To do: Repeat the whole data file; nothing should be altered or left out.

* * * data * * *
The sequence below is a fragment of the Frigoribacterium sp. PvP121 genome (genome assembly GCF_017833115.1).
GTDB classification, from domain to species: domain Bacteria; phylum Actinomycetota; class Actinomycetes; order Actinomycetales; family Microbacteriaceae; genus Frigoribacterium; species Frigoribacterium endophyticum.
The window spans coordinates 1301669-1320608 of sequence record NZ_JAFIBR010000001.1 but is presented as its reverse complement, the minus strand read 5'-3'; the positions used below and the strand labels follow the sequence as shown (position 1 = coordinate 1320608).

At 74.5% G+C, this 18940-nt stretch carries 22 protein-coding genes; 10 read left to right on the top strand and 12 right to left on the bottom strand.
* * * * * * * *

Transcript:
The sequence below is a fragment of the Frigoribacterium sp. PvP121 genome (genome assembly GCF_017833115.1).
GTDB classification, from domain to species: domain Bacteria; phylum Actinomycetota; class Actinomycetes; order Actinomycetales; family Microbacteriaceae; genus Frigoribacterium; species Frigoribacterium endophyticum.
The window spans coordinates 1301669-1320608 of sequence record NZ_JAFIBR010000001.1 but is presented as its reverse complement, the minus strand read 5'-3'; the positions used below and the strand labels follow the sequence as shown (position 1 = coordinate 1320608).

At 74.5% G+C, this 18940-nt stretch carries 22 protein-coding genes; 10 read left to right on the top strand and 12 right to left on the bottom strand.